UvsW protein regulates bacteriophage T4 origin-dependent replication by unwinding R-loops.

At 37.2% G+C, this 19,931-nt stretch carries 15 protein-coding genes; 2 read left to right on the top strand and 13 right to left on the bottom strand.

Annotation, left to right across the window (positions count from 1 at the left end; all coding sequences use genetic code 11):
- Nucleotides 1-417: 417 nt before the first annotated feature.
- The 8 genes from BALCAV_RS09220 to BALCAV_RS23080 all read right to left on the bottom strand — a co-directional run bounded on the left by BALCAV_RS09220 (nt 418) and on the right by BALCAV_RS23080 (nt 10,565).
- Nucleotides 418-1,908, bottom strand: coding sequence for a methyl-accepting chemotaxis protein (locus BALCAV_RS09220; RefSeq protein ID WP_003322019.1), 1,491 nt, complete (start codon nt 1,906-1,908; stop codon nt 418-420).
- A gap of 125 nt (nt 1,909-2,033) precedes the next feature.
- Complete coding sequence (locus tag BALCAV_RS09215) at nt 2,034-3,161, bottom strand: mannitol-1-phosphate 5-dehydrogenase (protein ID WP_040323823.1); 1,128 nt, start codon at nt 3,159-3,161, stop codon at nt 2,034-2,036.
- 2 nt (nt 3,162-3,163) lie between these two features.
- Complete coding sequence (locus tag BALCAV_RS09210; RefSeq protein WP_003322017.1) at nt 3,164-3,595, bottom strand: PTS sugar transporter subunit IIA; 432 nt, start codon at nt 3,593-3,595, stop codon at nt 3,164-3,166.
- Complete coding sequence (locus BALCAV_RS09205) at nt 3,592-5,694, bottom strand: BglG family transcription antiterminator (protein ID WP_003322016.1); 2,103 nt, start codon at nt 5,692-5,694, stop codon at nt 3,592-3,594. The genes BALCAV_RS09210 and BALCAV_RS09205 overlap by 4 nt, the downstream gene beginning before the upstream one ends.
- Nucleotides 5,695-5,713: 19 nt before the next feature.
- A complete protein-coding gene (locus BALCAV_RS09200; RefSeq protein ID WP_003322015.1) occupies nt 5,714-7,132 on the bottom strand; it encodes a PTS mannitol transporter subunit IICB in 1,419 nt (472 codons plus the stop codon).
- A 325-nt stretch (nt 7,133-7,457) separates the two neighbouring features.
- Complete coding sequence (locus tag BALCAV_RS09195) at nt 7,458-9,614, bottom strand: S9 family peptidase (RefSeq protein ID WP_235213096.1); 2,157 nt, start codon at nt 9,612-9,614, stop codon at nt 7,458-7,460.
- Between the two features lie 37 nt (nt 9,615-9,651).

The UvsW protein of bacteriophage T4 is involved in many aspects of phage DNA metabolism, including repair, recombination, and recombination-dependent replication. UvsW has also been implicated in the repression of origin-dependent replication at late times of infection, when UvsW is normally synthesized. Two well-characterized T4 origins, ori(uvsY) and ori(34), are believed to initiate replication through an R-loop mechanism. Here we provide both in vivo and in vitro evidence that UvsW is an RNA-DNA helicase that catalyzes the dissociation of RNA from origin R-loops. Two-dimensional gel analyses show that the replicative intermediates formed at ori(uvsY) persist longer in a uvsW mutant infection than in a wild-type infection. In addition, the inappropriate early expression of UvsW protein results in the loss of these replicative intermediates. Using a synthetic origin R-loop, we also demonstrate that purified UvsW functions as a helicase that efficiently dissociates RNA from R-loops. These and previous results from a number of studies provide strong evidence that UvsW is a molecular switch that allows T4 replication to progress from a mode that initiates from R-loops at origins to a mode that initiates from D-loops formed by recombination proteins.
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